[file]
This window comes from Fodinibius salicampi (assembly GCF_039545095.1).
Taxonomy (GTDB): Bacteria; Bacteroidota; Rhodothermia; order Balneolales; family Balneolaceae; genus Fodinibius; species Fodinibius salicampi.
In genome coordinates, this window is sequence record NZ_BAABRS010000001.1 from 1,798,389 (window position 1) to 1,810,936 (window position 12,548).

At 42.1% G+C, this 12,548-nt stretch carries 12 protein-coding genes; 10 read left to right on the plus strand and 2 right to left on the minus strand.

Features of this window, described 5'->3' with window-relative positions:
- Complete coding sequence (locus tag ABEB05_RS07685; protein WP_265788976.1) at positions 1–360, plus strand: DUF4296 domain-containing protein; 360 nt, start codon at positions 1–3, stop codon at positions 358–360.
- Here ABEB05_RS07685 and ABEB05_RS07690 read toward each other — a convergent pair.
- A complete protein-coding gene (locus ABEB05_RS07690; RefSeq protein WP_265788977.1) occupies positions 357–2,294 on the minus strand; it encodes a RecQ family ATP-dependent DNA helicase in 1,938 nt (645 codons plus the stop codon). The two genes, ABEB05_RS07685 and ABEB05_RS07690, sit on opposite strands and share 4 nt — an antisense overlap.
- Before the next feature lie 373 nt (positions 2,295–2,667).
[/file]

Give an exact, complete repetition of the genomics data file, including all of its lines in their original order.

This window comes from Fodinibius salicampi (assembly GCF_039545095.1).
Taxonomy (GTDB): Bacteria; Bacteroidota; Rhodothermia; order Balneolales; family Balneolaceae; genus Fodinibius; species Fodinibius salicampi.
In genome coordinates, this window is sequence record NZ_BAABRS010000001.1 from 1,798,389 (window position 1) to 1,810,936 (window position 12,548).

At 42.1% G+C, this 12,548-nt stretch carries 12 protein-coding genes; 10 read left to right on the plus strand and 2 right to left on the minus strand.

Features of this window, described 5'->3' with window-relative positions:
- Complete coding sequence (locus tag ABEB05_RS07685; protein WP_265788976.1) at positions 1–360, plus strand: DUF4296 domain-containing protein; 360 nt, start codon at positions 1–3, stop codon at positions 358–360.
- Here ABEB05_RS07685 and ABEB05_RS07690 read toward each other — a convergent pair.
- A complete protein-coding gene (locus ABEB05_RS07690; RefSeq protein WP_265788977.1) occupies positions 357–2,294 on the minus strand; it encodes a RecQ family ATP-dependent DNA helicase in 1,938 nt (645 codons plus the stop codon). The two genes, ABEB05_RS07685 and ABEB05_RS07690, sit on opposite strands and share 4 nt — an antisense overlap.
- Before the next feature lie 373 nt (positions 2,295–2,667).